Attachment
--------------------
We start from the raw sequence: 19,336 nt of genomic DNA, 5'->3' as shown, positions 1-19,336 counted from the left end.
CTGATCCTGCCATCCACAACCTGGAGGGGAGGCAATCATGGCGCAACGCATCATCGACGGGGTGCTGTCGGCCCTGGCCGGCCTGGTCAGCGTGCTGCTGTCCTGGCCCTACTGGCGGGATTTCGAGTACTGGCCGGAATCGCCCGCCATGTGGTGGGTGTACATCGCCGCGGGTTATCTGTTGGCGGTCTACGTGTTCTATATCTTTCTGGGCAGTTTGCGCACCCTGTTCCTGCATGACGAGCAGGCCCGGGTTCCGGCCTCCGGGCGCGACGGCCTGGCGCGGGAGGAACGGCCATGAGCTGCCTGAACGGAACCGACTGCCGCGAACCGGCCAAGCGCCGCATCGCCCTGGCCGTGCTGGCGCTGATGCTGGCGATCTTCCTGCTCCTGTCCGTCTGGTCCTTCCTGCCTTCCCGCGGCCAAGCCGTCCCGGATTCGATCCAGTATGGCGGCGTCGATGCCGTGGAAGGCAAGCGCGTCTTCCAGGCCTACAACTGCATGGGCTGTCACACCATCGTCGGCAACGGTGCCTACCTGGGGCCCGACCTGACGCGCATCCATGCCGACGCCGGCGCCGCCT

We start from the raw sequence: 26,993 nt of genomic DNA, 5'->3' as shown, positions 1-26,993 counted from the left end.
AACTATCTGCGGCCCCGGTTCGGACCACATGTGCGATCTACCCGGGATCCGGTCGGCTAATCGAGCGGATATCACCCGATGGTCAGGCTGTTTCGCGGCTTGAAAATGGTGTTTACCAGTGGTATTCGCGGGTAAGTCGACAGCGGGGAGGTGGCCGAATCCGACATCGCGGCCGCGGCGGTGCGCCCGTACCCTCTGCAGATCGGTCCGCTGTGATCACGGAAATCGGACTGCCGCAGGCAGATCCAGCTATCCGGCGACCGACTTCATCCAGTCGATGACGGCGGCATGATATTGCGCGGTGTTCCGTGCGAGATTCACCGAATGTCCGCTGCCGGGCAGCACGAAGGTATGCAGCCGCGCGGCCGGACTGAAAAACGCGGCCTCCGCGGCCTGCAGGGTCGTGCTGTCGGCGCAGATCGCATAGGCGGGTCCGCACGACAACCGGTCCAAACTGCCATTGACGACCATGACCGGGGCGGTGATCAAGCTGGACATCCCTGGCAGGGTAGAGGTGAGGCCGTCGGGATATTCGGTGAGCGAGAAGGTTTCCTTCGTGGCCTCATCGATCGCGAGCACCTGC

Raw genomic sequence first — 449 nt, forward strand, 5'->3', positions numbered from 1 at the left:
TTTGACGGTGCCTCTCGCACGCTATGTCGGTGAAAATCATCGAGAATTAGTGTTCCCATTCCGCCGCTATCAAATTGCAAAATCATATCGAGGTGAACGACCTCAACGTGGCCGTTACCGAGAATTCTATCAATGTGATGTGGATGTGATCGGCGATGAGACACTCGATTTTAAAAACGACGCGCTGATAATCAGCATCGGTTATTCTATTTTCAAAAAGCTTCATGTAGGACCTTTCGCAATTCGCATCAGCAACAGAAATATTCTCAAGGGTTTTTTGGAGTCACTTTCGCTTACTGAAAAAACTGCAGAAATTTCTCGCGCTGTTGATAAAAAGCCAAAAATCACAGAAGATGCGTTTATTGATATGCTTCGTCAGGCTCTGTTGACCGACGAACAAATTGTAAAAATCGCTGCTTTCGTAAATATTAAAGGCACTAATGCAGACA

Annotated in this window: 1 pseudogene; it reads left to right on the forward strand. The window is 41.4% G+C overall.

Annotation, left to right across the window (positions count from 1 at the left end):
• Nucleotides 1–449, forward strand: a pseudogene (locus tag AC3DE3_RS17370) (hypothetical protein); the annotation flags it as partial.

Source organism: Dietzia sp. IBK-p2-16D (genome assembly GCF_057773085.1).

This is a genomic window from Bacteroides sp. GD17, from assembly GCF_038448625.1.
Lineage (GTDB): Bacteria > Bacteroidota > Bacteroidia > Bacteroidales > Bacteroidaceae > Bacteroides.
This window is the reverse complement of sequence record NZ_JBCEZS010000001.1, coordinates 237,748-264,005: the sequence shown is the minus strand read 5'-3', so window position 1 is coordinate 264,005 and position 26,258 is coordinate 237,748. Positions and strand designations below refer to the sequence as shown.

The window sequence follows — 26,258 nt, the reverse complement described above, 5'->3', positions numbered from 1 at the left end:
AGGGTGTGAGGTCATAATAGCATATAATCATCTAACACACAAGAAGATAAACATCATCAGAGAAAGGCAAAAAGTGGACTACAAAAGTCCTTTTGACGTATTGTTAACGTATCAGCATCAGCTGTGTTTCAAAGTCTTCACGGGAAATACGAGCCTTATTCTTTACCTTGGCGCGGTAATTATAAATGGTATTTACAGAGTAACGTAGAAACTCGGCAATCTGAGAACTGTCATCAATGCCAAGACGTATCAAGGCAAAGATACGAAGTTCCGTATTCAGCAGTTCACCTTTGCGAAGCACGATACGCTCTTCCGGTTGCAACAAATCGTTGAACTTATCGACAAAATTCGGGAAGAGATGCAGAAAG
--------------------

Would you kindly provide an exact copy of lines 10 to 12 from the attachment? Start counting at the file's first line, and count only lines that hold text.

Source organism: Dietzia sp. IBK-p2-16D (genome assembly GCF_057773085.1).

This is a genomic window from Bacteroides sp. GD17, from assembly GCF_038448625.1.
Lineage (GTDB): Bacteria > Bacteroidota > Bacteroidia > Bacteroidales > Bacteroidaceae > Bacteroides.